In the case of the young German co-pilot there is another important aspect, which relates to a darker side of individualistic cultures. These are cultures in which individual responsibility is considered more important than belonging to a group; in which individual freedom is very valued and respect for individual privacy is also of primary importance. In most individualistic cultures, there is also present a certain level of egalitarianism (what is called a “low Power Distance”). This means that organizations have more of a “flat” structure, with less hierarchy. Typical examples of individualistic and egalitarian cultures are the Germanic cultures, the Anglo-Saxons, the Scandinavian and the Dutch.

So, what’s wrong with egalitarian cultures that value individual freedom, responsibility and privacy? Well, all cultures have a bright side and a dark side to them, no culture is really better than another (forget what the media tells you). The dark side of these cultures is that abnormal behavior, as in signs of mental illness, or even behavior leading to criminal actions, easily goes by unnoticed.

It is no coincidence that we’ve recently seen cases in which children have lived captive in basements or back yard huts for decades and the neighbors simply did not see what was going on. They were minding their own business, concerned with their own individual responsibility; and they were respecting other people’s privacy. “We sometimes hear screaming and shouting coming from that house, yet there is only one person living there by himself? It’s none of our business. The neighbor’s children haven’t been seen in the past two years? None of our business. The kids stopped going to school? We should not be concerned with what is going on next door.”

In some of these cases the police was called to investigate. However, the “investigating” was limited to knocking on the front door and asking a few questions on the porch. The police are keen to avoid invading a person’s privacy, avoid abusing their own authority. And because of that, criminal activities continue undetected, mentally ill people continue unassisted, tortured by their inner monsters, suffering alone without outside help.

In individualistic cultures you also see a much higher frequency of individuals going totally crazy, having a psychotic surge and taking guns in their hands and shooting everybody at random, before killing themselves. If you look at the statistics of similar crimes in collectivistic cultures (most of Latin America, Africa and Asia), the proportion is over 10 to 1 towards such crimes being committed in individualistic cultures.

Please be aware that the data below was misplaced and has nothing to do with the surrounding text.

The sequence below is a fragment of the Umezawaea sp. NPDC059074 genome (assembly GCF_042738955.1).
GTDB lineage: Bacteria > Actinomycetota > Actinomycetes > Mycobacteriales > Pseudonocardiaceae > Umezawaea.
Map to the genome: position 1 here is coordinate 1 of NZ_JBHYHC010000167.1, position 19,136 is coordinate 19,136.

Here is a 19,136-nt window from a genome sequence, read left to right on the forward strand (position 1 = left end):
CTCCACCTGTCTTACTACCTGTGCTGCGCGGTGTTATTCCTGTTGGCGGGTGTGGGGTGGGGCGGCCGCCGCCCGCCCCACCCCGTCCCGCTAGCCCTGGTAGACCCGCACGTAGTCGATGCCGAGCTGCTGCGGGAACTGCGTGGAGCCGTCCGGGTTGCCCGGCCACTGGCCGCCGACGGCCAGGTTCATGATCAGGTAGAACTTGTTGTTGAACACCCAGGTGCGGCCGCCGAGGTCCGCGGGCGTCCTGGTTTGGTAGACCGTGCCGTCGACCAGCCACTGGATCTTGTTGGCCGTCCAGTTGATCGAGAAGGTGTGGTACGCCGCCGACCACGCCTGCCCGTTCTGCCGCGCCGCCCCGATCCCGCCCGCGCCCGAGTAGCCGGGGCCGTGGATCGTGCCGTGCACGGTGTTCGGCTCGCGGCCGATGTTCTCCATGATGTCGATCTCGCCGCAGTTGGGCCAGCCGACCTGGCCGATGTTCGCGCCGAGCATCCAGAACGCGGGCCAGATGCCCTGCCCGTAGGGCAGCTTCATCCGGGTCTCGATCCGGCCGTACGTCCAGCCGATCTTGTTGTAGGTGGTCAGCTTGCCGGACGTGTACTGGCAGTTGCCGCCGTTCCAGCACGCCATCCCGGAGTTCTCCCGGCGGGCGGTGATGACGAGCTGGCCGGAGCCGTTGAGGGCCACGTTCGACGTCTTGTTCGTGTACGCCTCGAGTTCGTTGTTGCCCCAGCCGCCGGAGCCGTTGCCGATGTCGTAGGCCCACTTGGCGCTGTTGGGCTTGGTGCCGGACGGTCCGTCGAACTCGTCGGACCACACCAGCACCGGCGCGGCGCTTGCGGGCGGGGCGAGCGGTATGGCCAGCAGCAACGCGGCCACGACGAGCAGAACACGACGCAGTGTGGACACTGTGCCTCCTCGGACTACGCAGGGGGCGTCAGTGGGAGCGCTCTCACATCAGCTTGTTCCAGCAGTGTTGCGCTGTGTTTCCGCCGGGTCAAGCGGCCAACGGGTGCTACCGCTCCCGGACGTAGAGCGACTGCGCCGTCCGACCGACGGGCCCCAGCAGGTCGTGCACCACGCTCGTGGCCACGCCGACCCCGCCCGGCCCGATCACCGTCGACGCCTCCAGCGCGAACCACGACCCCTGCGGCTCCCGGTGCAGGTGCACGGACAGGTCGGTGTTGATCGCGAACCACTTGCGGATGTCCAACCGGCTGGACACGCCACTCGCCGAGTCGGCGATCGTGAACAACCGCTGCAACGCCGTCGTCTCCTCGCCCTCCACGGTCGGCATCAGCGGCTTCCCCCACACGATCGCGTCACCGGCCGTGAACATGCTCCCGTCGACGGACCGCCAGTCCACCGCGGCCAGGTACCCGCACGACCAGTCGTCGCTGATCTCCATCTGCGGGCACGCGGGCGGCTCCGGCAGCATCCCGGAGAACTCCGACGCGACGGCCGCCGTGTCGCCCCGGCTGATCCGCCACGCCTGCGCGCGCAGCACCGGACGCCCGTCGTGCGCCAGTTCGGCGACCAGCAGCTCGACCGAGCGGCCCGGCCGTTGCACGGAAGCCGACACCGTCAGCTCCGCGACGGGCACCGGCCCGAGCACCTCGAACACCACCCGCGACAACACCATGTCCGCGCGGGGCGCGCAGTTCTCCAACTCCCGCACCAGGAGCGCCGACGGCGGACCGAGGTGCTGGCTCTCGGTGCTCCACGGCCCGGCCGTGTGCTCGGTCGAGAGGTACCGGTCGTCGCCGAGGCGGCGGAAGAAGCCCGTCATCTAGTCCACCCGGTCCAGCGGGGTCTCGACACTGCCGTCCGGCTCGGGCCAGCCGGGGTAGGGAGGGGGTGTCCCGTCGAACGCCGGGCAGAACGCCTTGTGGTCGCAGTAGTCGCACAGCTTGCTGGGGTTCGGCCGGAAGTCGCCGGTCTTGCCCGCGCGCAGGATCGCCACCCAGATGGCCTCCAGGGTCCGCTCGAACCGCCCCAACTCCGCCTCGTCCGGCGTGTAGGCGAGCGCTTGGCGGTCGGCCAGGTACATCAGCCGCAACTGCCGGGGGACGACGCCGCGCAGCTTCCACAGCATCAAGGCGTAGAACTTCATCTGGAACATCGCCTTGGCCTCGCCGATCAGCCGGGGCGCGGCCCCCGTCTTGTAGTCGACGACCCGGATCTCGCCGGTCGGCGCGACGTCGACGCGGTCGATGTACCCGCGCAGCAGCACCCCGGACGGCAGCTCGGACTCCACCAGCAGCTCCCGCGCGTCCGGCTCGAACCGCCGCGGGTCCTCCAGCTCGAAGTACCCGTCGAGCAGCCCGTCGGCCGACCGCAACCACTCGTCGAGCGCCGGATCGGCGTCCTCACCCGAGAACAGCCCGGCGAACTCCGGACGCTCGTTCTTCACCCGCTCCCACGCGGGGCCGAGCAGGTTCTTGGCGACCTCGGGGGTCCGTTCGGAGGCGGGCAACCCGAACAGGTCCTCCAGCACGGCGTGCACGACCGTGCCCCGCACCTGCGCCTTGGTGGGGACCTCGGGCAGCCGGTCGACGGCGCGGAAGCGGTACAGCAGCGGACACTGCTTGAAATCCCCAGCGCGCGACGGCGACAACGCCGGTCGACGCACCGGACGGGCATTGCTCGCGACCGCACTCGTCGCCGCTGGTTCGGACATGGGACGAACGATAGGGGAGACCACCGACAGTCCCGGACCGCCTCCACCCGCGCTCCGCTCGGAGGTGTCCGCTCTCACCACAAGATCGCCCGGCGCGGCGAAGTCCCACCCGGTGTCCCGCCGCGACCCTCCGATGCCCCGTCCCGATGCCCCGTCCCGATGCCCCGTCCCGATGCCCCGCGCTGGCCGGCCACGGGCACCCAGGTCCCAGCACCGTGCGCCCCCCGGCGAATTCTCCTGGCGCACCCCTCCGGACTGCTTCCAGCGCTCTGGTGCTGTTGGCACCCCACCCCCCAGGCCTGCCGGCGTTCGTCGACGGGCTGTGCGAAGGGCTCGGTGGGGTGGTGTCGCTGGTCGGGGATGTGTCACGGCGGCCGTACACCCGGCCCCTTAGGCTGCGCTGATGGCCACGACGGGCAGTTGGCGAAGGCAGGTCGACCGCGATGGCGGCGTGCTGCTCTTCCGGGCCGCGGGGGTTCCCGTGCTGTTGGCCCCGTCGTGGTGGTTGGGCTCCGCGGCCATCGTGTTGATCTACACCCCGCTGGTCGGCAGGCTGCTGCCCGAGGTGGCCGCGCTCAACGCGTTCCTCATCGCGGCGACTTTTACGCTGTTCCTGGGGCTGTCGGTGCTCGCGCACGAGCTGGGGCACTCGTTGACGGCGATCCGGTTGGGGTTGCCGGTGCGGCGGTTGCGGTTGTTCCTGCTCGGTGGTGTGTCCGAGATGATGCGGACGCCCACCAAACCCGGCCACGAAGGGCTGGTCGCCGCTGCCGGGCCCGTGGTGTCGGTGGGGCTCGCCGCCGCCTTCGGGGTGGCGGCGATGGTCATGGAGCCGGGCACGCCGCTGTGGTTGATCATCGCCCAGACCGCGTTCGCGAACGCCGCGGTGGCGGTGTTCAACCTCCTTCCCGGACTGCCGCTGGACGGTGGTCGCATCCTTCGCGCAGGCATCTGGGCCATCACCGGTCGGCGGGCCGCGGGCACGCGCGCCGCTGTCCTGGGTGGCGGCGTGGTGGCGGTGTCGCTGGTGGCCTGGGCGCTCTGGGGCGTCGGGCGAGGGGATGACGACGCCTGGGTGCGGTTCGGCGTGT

In collectivistic cultures people are more “in tune” with other members of the groups that they belong to; relationships take precedence over individual privacy; maintaining group harmony is more important than individual freedom. Therefore, communities spot deviant behavior more easily; they offer help more readily to their neighbors; they take steps towards caring for people who are mentally disturbed.

In the Germanwings case, it is most tragic to see that there were numerous warning signals present throughout the co-pilots whole life and career. He was suffering tremendously, yet assistance was very limited. His behavior was considered “normal” by many. “He’s a quiet guy, he keeps to himself”. In a collectivistic society, this would be read as “this person has a serious problem”. In an individualistic society, this is read simply as “the guy just wants to be left alone, we must respect his privacy”.

On the eve of the terrible crash, a doctor gave him a note stating that he was unfit to fly. Perhaps the doctor’s assumption was that this was enough for him to take the individual responsibility of resigning, or asking for a leave of absence. The key here is that the doctor gave HIM that responsibility! What a terrible mistake! This is like telling a psychotic individual “you are seriously ill, you should commit yourself to a hospital” and then letting him walk out of the doctor’s office with a machine gun in his hands…

In a hierarchical culture, the doctor should immediately communicate with this individual’s family and with his employer, ensuring that he would not be allowed to fly a plane and that he would resume his psychiatric treatment at once. Rather than respecting the patient’s privacy, the welfare of the community would take precedence. Rather than giving the patient responsibility, the doctor would take responsibility for ensuring that this patient would do no harm to himself or to others around him.

And even before that tragic day, where was the Human Resources department of the company, who did nothing to help the poor guy? Where was his superior officer, who did not spot the problem in spite of the signals that were being repeatedly sent out? Where were his family, friends and neighbors?

Every culture needs to realize that there is something to learn from other cultures. No culture is perfect; no culture is better than others. We do need to start looking at the dark side of our cultures and begin discussing what might be done to avoid the different kinds of tragedies that they breed. Sometimes this may be a matter of life and death.